Tuesday, July 16, 2013

Quick Tips: Grilling Corn On The Cob


Long ago, I resolved to never boil corn again. Why? Because there is nothing like grilled corn on the cob. Seriously, there isn't.

When I was visiting Italy as a pre-teen with my parents our Italian relatives threw this amazing all-night long feast. Of all the amazing food that night, I will always remember the corn. They took the ears of corn and stuck them directly into the coals of the fire. To eat, you just dusted away the ash to reveal the lightly charred kernels. Maybe of course what made the entire thing most memorable was that they had stolen the corn from the nearby farm, but I digress.

While I recommend you buy your corn from the local farmer or farmer's market, I still think there's something to the flavor that a real fire imparts on to this favorite summer vegetable. It's all about lightly caramelizing kernels to draw out its amazing sweetness.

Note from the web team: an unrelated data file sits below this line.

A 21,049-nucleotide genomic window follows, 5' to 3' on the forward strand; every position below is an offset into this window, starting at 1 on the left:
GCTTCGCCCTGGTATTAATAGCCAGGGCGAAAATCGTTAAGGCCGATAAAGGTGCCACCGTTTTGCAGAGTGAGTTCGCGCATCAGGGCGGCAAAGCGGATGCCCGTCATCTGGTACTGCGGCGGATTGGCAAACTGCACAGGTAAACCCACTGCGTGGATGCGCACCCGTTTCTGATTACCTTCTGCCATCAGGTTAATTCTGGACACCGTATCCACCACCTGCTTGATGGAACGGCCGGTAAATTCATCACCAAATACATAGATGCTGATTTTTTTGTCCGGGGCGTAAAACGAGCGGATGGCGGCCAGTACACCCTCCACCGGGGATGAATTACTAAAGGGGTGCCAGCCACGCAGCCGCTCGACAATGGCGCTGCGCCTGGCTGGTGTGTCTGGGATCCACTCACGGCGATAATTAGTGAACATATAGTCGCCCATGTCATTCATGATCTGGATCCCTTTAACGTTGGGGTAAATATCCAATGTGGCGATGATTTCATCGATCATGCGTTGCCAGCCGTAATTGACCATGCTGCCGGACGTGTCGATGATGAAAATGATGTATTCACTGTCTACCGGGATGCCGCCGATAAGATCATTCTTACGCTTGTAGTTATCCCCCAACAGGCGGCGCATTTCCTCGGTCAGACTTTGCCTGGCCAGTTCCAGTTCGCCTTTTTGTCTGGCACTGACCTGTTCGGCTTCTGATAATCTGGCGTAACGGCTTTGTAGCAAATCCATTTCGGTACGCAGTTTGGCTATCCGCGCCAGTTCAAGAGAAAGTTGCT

Here's how we grill our corn:

Soak the whole cobs in cold water for 20 minutes. Be sure the ears are completely covered with water. This will provide extra moisture for cooking and will steam the corn kernels inside the husks.

While the corn is soaking, preheat the grill to medium (350 degrees Fahrenheit).

After soaking, remove the corn from the water and shake off any excess water.

Pull back the tips of the husks just far enough to remove and discard only the silks. Re-wrap the corn in the husks.

Photo by Renato Ghio
Place the prepared ears of corn on the grill. Cook for approximately 15 minutes. Rotate the corn every five minutes or so to keep it from getting too charred on one side. You want an even char all the way around the husks.

Remove the corn from the grill. Wear an oven mitt or use a pot holder. The corn is going to be hot!

Grasping the bottom end of the cob, peel off the husks like a banana. Then snap off the end.

Place the peeled ears back on the grill over indirect heat. Cook for approximately another 10-15 minutes until the kernels are lightly caramelized. Again, keep your eye on things and rotate the corn to keep it from cooking too much on one side.

Photo by Renato Ghio
When most of the kernels are lightly caramelized, remove from the grill and serve with your favorite toppings.

What are you grilling?
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